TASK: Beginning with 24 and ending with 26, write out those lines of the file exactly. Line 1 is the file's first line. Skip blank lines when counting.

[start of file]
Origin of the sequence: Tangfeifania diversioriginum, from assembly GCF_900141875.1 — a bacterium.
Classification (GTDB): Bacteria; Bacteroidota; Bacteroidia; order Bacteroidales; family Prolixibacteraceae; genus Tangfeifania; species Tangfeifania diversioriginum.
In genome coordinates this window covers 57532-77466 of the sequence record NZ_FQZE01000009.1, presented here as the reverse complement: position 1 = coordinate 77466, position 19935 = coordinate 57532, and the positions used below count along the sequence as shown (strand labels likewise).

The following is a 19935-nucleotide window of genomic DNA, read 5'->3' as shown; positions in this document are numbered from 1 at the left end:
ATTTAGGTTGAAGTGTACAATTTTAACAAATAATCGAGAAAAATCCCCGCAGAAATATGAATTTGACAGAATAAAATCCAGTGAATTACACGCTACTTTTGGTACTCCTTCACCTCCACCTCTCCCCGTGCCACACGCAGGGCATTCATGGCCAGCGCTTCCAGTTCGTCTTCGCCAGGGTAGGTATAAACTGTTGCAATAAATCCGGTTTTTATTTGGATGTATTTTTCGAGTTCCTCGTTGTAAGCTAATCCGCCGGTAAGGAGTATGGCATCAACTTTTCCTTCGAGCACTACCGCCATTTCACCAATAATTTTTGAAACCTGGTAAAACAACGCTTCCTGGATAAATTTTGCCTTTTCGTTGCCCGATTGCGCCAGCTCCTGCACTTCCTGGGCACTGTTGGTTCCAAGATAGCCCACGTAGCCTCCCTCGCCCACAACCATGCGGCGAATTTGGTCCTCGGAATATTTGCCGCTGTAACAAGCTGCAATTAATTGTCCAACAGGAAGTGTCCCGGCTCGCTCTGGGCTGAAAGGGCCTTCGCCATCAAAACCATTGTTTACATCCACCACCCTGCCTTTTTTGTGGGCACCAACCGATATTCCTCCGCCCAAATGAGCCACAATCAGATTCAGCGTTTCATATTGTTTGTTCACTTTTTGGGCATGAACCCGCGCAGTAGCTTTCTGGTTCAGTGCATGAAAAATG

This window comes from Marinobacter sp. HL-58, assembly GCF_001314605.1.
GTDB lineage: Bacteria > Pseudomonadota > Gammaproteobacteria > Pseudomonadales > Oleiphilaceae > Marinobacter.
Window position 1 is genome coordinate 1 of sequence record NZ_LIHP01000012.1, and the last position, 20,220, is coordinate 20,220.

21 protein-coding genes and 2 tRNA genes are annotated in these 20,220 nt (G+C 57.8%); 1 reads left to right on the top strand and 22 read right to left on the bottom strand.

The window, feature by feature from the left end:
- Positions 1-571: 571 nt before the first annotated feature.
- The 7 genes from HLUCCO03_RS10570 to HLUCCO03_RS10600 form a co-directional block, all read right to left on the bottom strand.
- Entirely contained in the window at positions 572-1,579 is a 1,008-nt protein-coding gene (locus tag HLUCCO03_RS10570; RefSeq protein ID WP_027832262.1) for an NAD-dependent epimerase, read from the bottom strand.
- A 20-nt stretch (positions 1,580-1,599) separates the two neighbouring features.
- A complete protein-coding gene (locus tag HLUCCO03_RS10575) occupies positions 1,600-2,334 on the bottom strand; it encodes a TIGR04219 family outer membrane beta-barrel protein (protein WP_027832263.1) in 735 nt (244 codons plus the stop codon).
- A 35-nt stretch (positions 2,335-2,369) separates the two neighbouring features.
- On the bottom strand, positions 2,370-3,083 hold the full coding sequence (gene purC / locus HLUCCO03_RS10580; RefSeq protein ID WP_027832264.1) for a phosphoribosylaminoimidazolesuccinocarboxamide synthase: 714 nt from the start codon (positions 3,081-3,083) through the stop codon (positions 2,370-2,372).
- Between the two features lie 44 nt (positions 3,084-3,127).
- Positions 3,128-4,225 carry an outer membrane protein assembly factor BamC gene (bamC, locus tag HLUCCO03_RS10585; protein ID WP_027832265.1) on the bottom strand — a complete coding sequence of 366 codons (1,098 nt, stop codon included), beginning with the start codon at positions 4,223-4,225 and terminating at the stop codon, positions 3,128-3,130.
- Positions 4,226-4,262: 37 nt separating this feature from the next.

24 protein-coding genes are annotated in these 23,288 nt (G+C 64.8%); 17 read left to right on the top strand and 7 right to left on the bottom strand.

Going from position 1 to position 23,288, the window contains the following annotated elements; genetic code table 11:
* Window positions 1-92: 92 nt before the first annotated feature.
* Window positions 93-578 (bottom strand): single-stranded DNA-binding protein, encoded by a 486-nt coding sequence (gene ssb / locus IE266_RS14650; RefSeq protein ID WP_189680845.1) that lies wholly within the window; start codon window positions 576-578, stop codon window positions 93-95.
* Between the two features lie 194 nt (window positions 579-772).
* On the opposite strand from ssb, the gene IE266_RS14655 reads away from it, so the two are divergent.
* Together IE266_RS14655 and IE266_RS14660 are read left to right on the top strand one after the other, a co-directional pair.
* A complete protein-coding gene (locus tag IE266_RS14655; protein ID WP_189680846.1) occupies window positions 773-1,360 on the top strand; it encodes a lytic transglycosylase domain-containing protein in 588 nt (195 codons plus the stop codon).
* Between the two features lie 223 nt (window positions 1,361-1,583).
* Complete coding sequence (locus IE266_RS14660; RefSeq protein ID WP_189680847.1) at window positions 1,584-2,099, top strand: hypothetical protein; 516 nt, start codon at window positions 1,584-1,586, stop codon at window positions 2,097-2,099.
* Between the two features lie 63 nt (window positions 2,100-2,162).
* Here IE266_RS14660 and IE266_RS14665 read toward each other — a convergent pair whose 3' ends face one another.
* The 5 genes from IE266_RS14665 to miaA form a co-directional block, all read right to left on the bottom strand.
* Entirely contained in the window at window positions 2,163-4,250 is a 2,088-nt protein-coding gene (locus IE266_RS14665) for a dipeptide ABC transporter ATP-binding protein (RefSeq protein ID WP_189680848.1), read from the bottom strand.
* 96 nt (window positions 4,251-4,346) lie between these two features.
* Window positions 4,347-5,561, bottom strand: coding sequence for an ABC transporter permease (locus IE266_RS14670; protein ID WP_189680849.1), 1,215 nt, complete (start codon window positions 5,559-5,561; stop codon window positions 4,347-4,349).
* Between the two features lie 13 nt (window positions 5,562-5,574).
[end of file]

* Window positions 93-578 (bottom strand): single-stranded DNA-binding protein, encoded by a 486-nt coding sequence (gene ssb / locus IE266_RS14650; RefSeq protein ID WP_189680845.1) that lies wholly within the window; start codon window positions 576-578, stop codon window positions 93-95.
* Between the two features lie 194 nt (window positions 579-772).
* On the opposite strand from ssb, the gene IE266_RS14655 reads away from it, so the two are divergent.